Slashing of the Tongue: George Soros Discusses China’s Dwindling Economy

George Soros is no stranger to global and individual economies, and has based his life work on investing and establishing policies that, in hindsight, would make the world a better place. Regularly making predictions as to where a country’s economy is heading, Soros is rarely wrong–despite people wishing he was. The benefactor on https://www.opensocietyfoundations.org/people/george-soros recently stated that China’s current debt is reminiscent of the United States’ 2007-2008 economic crisis.



China’s Xinhua news agency brushed off billionaire George Soros’ assumptions by stating that he has predicted the same problem many times in the past, and that nothing came of it. In a rebuttal, Soros essentially said that, much like the 2008 downfall, an economic collapse will not happen overnight. He then went on to discuss the signs and what they will entail.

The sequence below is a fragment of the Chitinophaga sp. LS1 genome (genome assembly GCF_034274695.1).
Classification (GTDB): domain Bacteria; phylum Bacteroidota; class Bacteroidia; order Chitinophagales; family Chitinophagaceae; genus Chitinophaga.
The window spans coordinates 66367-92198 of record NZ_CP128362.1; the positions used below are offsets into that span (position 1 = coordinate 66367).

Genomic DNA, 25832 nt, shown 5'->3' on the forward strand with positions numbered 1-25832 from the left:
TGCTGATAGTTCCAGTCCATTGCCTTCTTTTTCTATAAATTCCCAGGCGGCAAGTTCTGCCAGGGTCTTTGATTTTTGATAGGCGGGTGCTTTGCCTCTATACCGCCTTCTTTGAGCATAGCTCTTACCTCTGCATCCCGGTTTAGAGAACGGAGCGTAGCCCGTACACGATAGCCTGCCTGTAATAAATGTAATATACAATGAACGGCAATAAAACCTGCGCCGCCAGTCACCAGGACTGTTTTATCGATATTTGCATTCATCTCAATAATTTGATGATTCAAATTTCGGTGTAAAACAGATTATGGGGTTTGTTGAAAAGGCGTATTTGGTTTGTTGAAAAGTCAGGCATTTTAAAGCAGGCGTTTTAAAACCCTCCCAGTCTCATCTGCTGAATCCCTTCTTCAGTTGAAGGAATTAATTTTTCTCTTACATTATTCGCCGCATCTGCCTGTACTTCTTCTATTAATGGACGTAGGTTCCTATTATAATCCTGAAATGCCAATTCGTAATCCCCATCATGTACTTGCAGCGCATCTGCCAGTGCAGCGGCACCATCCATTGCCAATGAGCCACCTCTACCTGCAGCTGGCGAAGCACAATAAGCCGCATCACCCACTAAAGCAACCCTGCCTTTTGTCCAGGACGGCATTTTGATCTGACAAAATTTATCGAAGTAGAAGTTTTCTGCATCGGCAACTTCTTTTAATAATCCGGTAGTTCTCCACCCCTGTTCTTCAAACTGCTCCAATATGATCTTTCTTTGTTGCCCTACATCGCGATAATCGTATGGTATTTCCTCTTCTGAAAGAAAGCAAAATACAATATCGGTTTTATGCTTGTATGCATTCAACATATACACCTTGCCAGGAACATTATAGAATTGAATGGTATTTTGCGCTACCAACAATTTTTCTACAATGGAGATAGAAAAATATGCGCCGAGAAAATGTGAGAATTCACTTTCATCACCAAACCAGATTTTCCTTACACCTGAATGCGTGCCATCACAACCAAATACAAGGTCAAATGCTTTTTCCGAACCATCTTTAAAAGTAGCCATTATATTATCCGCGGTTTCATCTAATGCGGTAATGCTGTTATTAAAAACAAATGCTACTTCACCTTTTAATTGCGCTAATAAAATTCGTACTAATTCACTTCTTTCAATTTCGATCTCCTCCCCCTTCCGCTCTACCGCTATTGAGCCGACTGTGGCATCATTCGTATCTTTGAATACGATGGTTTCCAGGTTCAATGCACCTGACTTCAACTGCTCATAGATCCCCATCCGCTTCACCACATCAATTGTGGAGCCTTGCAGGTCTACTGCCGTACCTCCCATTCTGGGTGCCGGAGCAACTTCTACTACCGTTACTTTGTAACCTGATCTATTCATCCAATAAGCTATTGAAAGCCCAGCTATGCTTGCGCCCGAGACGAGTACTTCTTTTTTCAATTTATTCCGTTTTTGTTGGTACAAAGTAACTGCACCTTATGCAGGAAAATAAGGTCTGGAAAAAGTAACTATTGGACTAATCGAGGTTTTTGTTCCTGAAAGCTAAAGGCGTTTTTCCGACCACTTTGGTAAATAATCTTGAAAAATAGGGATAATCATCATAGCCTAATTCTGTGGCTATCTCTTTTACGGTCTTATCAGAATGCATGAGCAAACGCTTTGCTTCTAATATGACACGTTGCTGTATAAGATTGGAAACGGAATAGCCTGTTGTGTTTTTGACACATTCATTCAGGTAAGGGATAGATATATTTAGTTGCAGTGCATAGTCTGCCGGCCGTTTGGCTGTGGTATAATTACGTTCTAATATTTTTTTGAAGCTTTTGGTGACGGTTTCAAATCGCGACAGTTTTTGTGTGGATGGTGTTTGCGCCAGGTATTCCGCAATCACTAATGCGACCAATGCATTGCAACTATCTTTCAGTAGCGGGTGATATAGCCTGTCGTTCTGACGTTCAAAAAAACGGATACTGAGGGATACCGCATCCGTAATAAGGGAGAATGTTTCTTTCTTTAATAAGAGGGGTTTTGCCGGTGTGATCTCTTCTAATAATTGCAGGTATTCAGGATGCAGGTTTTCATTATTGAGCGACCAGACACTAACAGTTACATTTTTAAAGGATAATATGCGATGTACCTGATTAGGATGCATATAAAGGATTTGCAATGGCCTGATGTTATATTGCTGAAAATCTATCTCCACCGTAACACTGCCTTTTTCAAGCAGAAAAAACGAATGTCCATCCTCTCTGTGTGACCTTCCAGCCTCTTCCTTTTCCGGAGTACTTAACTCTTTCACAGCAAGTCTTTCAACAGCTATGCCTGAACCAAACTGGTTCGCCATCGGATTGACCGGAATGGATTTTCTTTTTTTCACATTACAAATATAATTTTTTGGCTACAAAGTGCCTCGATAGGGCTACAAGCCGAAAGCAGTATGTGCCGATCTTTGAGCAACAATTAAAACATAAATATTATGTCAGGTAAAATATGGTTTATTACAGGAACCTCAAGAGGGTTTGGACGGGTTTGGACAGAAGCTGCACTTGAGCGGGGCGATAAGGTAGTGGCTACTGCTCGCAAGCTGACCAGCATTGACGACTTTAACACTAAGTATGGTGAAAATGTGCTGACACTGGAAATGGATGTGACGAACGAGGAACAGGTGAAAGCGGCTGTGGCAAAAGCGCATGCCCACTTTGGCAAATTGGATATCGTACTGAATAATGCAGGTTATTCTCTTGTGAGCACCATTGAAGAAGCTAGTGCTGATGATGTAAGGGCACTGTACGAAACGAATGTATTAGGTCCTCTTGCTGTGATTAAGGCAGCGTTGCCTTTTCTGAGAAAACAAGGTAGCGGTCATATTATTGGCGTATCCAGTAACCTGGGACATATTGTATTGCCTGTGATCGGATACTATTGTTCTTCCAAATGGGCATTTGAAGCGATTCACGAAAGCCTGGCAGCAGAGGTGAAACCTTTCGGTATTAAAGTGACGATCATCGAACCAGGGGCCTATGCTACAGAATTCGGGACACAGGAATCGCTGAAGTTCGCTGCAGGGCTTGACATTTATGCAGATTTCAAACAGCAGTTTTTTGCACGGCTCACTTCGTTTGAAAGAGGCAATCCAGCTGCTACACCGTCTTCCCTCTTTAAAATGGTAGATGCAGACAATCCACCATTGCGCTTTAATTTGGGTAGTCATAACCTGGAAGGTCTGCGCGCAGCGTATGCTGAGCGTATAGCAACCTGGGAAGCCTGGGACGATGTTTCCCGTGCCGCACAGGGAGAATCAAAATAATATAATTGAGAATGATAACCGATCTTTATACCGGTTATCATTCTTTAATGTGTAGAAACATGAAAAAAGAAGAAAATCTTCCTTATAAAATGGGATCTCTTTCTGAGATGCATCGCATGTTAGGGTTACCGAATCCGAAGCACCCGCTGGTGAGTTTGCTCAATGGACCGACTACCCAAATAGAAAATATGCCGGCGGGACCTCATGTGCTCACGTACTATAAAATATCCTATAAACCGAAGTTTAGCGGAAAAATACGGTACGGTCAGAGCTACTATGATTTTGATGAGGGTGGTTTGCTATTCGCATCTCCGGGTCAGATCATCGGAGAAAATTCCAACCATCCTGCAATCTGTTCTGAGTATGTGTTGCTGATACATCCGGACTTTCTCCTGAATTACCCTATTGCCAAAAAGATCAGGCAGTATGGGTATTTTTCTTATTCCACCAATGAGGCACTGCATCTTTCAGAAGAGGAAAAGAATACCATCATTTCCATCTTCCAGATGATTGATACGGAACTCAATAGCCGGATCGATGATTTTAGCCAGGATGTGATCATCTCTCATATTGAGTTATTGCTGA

Focusing specifically on how China’s credit growth on twitter.com figures are foreshadowing a bigger problem to come, the famous investor claimed that China’s government is prioritizing economic growth over the debt they are experiencing. George Soros then discussed how the banks are supplying money to unnecessary corporations, and how that money is crucial to reduce the growing debt. 



Often described as being in a war of words with the Chinese government, George Soros went out to discuss the Chinese real estate market. Believing that the continuously soaring market might be able to keep them from a collapse for a short amount of time, he did say that the overall fate of the country is part of a parabolic cycle. “It can reach a turning point later than everyone expects,” stated Soros.



Despite the heated debates on bloomberg.com taking place between the government and the man who has the experience to back the idea that he knows what is to be coming, there is no denying the points that Soros made. Simply because something has not happened yet, it does not mean that it never will. Soros has decades worth of experience in banking, investing, economics, and human relations. With all of this in mind, it is crucial to not just brush off his predictions. The most specific question of all is to ponder what an economic decline in China would mean for the rest of the world.


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